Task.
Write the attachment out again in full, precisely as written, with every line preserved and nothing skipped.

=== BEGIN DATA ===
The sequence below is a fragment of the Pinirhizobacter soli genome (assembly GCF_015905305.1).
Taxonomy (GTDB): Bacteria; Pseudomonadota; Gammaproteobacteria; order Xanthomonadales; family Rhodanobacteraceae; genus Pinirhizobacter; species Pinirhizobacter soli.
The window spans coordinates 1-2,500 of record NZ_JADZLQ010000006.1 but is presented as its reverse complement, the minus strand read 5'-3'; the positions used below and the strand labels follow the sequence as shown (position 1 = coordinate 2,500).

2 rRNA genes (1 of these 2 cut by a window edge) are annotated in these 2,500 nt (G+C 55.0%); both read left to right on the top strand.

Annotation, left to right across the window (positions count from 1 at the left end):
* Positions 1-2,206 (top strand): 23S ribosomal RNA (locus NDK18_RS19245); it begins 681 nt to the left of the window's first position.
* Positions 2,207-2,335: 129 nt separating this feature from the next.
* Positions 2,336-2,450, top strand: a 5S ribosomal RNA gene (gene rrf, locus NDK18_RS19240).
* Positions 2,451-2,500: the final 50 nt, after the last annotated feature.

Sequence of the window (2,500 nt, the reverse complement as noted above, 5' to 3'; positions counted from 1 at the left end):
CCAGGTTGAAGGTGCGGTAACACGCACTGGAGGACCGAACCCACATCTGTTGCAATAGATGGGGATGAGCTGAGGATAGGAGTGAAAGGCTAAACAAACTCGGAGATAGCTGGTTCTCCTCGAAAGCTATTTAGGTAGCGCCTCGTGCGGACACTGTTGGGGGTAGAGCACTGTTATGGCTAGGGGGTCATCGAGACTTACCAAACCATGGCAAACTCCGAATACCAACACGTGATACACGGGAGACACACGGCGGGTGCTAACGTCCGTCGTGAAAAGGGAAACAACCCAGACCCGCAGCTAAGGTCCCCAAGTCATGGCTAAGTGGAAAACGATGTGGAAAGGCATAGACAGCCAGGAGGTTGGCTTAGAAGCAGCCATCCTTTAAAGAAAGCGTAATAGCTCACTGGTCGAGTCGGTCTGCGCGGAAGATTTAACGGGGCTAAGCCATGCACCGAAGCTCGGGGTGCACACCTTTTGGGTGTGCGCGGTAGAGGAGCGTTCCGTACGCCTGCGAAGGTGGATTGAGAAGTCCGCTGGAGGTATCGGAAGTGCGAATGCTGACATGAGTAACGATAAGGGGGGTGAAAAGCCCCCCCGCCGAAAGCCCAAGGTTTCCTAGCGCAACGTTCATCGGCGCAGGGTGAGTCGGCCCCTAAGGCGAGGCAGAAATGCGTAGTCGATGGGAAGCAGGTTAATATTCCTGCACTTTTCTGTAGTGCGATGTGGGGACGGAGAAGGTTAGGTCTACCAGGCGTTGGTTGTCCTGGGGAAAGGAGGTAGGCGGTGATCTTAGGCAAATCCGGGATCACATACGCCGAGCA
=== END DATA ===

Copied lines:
The sequence below is a fragment of the Pinirhizobacter soli genome (assembly GCF_015905305.1).
Taxonomy (GTDB): Bacteria; Pseudomonadota; Gammaproteobacteria; order Xanthomonadales; family Rhodanobacteraceae; genus Pinirhizobacter; species Pinirhizobacter soli.
The window spans coordinates 1-2,500 of record NZ_JADZLQ010000006.1 but is presented as its reverse complement, the minus strand read 5'-3'; the positions used below and the strand labels follow the sequence as shown (position 1 = coordinate 2,500).

2 rRNA genes (1 of these 2 cut by a window edge) are annotated in these 2,500 nt (G+C 55.0%); both read left to right on the top strand.

Annotation, left to right across the window (positions count from 1 at the left end):
* Positions 1-2,206 (top strand): 23S ribosomal RNA (locus NDK18_RS19245); it begins 681 nt to the left of the window's first position.
* Positions 2,207-2,335: 129 nt separating this feature from the next.
* Positions 2,336-2,450, top strand: a 5S ribosomal RNA gene (gene rrf, locus NDK18_RS19240).
* Positions 2,451-2,500: the final 50 nt, after the last annotated feature.

Sequence of the window (2,500 nt, the reverse complement as noted above, 5' to 3'; positions counted from 1 at the left end):
CCAGGTTGAAGGTGCGGTAACACGCACTGGAGGACCGAACCCACATCTGTTGCAATAGATGGGGATGAGCTGAGGATAGGAGTGAAAGGCTAAACAAACTCGGAGATAGCTGGTTCTCCTCGAAAGCTATTTAGGTAGCGCCTCGTGCGGACACTGTTGGGGGTAGAGCACTGTTATGGCTAGGGGGTCATCGAGACTTACCAAACCATGGCAAACTCCGAATACCAACACGTGATACACGGGAGACACACGGCGGGTGCTAACGTCCGTCGTGAAAAGGGAAACAACCCAGACCCGCAGCTAAGGTCCCCAAGTCATGGCTAAGTGGAAAACGATGTGGAAAGGCATAGACAGCCAGGAGGTTGGCTTAGAAGCAGCCATCCTTTAAAGAAAGCGTAATAGCTCACTGGTCGAGTCGGTCTGCGCGGAAGATTTAACGGGGCTAAGCCATGCACCGAAGCTCGGGGTGCACACCTTTTGGGTGTGCGCGGTAGAGGAGCGTTCCGTACGCCTGCGAAGGTGGATTGAGAAGTCCGCTGGAGGTATCGGAAGTGCGAATGCTGACATGAGTAACGATAAGGGGGGTGAAAAGCCCCCCCGCCGAAAGCCCAAGGTTTCCTAGCGCAACGTTCATCGGCGCAGGGTGAGTCGGCCCCTAAGGCGAGGCAGAAATGCGTAGTCGATGGGAAGCAGGTTAATATTCCTGCACTTTTCTGTAGTGCGATGTGGGGACGGAGAAGGTTAGGTCTACCAGGCGTTGGTTGTCCTGGGGAAAGGAGGTAGGCGGTGATCTTAGGCAAATCCGGGATCACATACGCCGAGCA